You may be wondering why anyone would set out to write about grapefruit. Although I like grapefruit a lot, I honestly hadn't given them much thought until fairly recently when, to my surprise, the cashier at the grocery checkout counter held up one from my cart and asked what it was. I must say I was caught off-guard by that, even though experts tell us the American diet in general is woefully lacking in adequate amounts of fresh fruits and vegetables. Thus I began my search for more information about the grapefruit (plural: grapefruit or grapefruits). I thought a little emphasis on them couldn't hurt given the apparent need for identification as well as the need for increased amounts of fruit in many people's diets. Along the way, I decided to include some information about a few of the other citrus too.
Grapefruit is a subtropical tree belonging to the family Rutaceae and the genus Citrus. It's botanically called Citrus paradisi, "fruit of Paradise". Grapefruit comes in several colors including yellow, pink, white and ruby. They are eaten either by cutting them in half and scooping out the sections or by peeling them like you would an orange and separating the segments, usually 10-12 in a medium size. They can be eaten cold or warm. By the way, if you've never tried grapefruit broiled, I highly recommend it. Grapefruit gets its common name from the growth habit of the fruit which resembles a cluster of grapes. They are 75% juice and that freshly squeezed juice goodness stored in the refrigerator will retain 98% of its Vitamin C for up to a week.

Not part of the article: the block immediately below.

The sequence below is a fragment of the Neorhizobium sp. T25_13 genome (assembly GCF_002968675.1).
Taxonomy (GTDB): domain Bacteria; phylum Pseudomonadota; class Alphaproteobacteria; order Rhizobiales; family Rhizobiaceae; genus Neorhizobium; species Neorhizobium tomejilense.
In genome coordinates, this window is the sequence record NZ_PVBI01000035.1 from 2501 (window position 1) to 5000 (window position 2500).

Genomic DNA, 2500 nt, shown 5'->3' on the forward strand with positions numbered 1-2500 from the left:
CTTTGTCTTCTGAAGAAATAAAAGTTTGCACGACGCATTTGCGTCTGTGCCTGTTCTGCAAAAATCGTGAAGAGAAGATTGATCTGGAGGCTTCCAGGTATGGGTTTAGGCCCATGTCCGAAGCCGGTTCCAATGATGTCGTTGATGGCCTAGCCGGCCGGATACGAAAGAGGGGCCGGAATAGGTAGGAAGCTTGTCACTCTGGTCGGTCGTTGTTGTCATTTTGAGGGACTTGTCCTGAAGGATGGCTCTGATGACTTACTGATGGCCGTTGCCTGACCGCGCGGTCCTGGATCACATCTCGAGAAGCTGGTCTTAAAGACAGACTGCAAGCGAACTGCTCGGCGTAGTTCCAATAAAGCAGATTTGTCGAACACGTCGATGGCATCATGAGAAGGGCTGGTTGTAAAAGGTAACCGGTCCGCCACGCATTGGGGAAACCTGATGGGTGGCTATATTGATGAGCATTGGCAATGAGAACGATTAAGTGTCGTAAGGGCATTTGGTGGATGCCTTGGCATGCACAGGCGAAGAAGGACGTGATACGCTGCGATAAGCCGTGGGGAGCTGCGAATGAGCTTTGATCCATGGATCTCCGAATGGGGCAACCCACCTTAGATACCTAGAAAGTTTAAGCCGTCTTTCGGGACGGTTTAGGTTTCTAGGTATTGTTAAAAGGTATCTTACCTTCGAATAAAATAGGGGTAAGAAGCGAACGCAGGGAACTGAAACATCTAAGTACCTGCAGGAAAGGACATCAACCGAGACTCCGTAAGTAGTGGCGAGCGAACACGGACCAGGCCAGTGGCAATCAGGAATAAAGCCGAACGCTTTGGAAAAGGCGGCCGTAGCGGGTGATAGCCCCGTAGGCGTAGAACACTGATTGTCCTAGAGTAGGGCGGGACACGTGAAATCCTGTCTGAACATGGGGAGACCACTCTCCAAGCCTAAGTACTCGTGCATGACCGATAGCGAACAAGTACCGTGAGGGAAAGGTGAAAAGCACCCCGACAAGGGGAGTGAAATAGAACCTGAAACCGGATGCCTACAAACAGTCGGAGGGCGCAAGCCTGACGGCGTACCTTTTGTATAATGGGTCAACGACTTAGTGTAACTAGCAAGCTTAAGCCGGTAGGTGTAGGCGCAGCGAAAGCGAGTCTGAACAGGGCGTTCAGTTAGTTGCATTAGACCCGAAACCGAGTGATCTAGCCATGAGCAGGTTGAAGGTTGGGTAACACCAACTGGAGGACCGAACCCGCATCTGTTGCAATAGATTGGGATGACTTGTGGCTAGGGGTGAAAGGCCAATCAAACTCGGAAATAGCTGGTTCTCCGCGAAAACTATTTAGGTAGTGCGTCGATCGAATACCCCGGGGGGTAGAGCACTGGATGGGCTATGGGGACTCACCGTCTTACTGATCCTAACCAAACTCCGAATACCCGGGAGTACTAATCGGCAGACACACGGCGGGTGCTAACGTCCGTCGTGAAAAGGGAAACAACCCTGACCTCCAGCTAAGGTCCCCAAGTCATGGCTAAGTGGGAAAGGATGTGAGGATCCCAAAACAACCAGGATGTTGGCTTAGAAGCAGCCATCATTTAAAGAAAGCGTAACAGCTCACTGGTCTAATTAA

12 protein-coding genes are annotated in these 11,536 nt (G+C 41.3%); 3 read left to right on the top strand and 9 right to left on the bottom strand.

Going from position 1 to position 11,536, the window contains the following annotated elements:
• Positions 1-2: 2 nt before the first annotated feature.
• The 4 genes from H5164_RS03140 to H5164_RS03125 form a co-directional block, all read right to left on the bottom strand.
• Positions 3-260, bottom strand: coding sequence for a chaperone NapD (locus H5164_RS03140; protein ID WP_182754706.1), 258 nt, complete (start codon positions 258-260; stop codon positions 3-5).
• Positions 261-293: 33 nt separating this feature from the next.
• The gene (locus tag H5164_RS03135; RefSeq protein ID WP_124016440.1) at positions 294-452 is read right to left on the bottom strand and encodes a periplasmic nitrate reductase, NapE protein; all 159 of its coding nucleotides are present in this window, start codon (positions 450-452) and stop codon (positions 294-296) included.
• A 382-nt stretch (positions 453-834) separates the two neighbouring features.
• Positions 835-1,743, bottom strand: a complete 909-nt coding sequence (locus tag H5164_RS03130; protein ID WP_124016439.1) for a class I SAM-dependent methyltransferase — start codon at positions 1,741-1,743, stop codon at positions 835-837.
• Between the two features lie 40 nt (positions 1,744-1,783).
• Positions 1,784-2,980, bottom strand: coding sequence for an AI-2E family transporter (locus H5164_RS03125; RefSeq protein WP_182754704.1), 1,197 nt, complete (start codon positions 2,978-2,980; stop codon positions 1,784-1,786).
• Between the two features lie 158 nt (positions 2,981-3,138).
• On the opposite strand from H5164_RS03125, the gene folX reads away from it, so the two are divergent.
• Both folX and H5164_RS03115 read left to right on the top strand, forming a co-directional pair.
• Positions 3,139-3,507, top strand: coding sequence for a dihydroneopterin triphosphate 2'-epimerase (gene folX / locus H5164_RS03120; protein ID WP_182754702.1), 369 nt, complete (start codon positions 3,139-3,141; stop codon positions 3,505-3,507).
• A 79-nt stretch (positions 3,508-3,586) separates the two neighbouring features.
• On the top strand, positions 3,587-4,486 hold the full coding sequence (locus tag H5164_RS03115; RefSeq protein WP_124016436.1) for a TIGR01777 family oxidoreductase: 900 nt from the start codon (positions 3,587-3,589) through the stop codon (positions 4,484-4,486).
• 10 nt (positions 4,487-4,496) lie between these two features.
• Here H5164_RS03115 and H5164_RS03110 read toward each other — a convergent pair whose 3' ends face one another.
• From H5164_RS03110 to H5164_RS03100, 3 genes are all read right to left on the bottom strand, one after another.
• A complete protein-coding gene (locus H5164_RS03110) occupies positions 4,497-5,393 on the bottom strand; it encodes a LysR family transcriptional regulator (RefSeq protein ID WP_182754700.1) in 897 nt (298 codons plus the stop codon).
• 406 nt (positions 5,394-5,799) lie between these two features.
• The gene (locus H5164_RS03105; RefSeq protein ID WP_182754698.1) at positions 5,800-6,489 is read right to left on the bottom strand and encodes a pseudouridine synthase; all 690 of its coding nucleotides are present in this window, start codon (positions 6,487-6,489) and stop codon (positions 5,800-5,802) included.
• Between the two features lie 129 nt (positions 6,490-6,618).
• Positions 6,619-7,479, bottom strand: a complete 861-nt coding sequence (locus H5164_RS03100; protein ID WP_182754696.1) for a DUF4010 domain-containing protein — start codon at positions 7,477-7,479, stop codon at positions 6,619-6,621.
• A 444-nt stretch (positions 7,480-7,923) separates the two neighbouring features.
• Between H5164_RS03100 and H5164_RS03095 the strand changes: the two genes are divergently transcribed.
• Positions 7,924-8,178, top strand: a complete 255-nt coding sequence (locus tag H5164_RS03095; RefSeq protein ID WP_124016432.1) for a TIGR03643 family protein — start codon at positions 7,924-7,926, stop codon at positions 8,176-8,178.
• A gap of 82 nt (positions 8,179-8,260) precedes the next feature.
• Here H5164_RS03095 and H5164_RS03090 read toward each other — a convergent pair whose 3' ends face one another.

From a nutritional standpoint, grapefruit contains high amounts of other nutrients besides Vitamin C. These include an insoluble dietary fiber called pectin which acts as a bulk laxative in the colon and also decreases reabsorption of cholesterol. Grapefruit contains sizeable amounts of Vitamin A, flavonoid antioxidants, potassium, folate, iron, calcium and other minerals. Red grapefruit is especially high in the flavonoid, lycopene, which has been shown to help protect against prostate cancer as well as skin damage from sun exposure. All grapefruit is fat-free, cholesterol-free, and contains about 45 calories in a medium fruit. You get a lot of nutritional bang for your buck with Citrus paradisi.
A word of caution: grapefruit juice has been shown to interact adversely with several medications. If you take any medication, become informed before adding grapefruit to your diet.
Although the rind of a grapefruit accounts for almost 50% of its weight, all is not lost by having to discard it. I use the rinds as slug and snail bait in my flower garden. With the hard side facing up, set the rinds on the ground in a shady spot slightly propped up on one side to allow slugs and snails access underneath. Once the rinds have attracted the slimy creatures, squash the rind together killing them. You can then toss the entire thing into your compost pile. Another use for those leftover rinds is as organic dog and cat repellent. Cats, in particular, dislike the smell of citrus. If your garden is becoming kitty's favorite litter box, you can try soaking the rinds in water and spraying the water around or placing rinds on the ground where you need a deterrent.